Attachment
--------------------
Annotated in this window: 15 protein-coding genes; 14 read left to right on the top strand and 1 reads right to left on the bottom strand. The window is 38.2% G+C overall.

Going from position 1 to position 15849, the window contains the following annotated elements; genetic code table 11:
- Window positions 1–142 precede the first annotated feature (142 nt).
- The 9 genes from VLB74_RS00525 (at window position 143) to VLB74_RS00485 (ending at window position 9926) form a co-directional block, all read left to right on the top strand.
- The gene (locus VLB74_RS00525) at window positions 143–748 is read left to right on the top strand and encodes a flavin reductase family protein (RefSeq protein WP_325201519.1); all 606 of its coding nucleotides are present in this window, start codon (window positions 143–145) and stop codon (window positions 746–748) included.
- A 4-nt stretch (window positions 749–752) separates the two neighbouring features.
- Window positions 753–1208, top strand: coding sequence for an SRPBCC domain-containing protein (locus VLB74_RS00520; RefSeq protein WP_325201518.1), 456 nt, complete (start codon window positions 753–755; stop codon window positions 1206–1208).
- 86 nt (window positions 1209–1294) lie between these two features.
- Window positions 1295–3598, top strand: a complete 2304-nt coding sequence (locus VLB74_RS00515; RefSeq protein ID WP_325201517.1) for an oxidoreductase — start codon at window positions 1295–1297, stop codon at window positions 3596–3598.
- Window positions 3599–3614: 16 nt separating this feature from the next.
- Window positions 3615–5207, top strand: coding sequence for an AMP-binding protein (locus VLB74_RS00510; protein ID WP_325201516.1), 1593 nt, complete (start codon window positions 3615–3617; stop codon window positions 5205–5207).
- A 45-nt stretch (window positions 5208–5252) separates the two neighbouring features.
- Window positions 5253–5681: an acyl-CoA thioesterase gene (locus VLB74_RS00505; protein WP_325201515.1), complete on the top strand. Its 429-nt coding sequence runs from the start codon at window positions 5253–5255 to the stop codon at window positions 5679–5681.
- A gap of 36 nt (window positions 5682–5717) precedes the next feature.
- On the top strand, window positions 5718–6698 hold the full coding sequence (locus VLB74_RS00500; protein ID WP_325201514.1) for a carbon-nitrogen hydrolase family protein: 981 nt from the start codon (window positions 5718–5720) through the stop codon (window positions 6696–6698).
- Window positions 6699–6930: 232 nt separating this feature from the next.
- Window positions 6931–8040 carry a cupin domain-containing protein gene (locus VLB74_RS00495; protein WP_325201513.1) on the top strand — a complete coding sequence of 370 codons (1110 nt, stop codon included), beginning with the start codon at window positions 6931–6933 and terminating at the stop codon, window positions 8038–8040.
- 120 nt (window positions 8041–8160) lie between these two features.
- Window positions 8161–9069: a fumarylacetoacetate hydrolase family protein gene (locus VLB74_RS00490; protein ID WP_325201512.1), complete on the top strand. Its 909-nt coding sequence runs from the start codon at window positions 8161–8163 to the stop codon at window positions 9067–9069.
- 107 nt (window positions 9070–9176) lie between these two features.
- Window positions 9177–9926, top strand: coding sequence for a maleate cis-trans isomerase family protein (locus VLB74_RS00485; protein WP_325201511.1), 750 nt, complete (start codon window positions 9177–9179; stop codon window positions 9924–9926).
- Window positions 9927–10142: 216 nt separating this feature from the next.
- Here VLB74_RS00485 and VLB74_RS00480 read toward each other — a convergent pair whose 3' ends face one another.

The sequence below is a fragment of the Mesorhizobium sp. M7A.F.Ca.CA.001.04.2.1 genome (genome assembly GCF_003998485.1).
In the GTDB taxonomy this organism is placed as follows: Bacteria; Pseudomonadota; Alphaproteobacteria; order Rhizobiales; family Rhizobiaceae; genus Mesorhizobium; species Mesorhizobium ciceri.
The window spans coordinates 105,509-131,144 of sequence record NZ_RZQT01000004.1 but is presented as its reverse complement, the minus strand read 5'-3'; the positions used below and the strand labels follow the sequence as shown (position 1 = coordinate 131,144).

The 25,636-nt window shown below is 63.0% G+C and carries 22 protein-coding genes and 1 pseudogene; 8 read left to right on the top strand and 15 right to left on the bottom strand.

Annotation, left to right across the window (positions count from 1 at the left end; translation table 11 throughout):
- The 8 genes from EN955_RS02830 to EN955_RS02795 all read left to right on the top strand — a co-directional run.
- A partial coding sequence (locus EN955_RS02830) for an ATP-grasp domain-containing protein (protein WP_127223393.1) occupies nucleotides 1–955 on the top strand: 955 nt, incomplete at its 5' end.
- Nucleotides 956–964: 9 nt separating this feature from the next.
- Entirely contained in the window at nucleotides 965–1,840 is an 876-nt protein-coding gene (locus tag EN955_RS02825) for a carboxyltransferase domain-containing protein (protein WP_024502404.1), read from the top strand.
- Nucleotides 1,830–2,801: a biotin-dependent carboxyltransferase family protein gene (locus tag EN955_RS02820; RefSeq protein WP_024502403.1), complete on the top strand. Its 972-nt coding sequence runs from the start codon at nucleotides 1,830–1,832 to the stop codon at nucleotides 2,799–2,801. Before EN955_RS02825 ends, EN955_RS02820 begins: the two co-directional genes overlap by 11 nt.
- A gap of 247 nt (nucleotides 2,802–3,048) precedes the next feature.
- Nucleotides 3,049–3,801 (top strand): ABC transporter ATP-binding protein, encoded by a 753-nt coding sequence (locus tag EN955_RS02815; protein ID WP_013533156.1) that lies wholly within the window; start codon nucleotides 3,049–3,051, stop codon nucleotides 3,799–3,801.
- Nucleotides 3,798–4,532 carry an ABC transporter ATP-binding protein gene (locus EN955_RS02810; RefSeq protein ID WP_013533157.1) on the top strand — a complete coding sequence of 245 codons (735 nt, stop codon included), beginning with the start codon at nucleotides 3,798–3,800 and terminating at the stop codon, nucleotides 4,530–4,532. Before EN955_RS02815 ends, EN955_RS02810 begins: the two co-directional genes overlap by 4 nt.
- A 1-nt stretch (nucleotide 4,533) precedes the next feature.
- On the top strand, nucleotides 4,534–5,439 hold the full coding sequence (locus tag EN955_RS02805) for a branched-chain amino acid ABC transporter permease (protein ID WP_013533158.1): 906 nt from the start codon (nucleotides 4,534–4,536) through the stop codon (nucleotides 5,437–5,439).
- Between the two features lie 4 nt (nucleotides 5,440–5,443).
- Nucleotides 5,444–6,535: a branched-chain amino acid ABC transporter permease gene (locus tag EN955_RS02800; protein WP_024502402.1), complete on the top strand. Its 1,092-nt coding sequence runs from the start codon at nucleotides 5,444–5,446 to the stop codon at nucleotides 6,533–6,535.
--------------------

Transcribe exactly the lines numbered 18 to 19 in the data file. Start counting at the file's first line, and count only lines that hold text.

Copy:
- 120 nt (window positions 8041–8160) lie between these two features.
- Window positions 8161–9069: a fumarylacetoacetate hydrolase family protein gene (locus VLB74_RS00490; protein ID WP_325201512.1), complete on the top strand. Its 909-nt coding sequence runs from the start codon at window positions 8161–8163 to the stop codon at window positions 9067–9069.